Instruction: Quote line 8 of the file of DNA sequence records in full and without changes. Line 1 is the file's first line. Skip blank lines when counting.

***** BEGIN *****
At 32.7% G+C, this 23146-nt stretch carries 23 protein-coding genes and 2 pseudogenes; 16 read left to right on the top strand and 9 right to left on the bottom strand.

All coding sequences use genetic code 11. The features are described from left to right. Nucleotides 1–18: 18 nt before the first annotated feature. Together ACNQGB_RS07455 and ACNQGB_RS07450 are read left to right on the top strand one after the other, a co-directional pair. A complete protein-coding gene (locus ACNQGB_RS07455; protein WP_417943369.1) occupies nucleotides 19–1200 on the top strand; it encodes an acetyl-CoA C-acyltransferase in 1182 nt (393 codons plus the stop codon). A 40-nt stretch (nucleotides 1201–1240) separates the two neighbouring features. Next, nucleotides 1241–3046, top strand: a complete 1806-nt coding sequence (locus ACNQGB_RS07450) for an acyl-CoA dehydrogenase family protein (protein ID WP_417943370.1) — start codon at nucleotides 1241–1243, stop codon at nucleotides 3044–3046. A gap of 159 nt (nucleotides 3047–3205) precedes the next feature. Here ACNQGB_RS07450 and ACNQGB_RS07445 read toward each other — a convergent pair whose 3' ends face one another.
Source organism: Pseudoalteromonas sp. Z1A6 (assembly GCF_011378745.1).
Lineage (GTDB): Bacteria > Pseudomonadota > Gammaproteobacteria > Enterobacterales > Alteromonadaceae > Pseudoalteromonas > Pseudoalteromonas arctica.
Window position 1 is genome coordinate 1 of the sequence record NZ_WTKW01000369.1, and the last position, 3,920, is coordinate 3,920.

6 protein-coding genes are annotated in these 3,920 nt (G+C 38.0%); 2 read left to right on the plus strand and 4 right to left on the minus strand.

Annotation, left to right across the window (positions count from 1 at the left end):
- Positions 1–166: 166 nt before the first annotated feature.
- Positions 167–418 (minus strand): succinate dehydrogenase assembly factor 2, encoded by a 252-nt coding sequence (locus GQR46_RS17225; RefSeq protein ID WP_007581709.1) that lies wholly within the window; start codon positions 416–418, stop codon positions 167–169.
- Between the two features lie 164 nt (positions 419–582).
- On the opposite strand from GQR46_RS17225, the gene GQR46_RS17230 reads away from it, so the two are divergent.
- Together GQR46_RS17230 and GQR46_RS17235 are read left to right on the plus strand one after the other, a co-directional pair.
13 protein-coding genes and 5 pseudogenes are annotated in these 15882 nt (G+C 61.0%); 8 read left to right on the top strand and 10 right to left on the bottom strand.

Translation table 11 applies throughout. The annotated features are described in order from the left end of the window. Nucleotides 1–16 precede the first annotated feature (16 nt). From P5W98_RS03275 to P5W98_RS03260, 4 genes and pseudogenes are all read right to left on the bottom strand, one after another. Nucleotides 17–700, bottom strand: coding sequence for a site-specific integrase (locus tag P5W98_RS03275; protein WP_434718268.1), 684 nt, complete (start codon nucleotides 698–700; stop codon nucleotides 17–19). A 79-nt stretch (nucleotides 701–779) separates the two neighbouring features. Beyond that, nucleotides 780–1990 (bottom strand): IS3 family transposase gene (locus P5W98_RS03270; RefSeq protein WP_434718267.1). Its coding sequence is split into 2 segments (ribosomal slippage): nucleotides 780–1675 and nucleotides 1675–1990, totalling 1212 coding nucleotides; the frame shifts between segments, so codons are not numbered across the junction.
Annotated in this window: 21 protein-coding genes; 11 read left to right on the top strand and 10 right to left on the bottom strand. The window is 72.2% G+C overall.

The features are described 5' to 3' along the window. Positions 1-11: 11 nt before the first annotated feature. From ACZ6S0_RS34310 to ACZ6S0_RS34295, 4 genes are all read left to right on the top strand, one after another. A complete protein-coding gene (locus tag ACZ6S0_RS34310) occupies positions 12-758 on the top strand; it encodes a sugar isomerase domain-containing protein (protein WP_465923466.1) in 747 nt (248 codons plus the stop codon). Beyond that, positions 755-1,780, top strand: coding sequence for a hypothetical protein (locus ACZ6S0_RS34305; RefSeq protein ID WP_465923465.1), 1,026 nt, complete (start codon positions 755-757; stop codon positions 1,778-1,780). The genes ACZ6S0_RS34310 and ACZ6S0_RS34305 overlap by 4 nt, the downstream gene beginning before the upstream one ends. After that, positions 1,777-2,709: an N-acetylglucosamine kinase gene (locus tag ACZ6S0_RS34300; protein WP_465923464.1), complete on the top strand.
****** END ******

- Positions 1–166: 166 nt before the first annotated feature.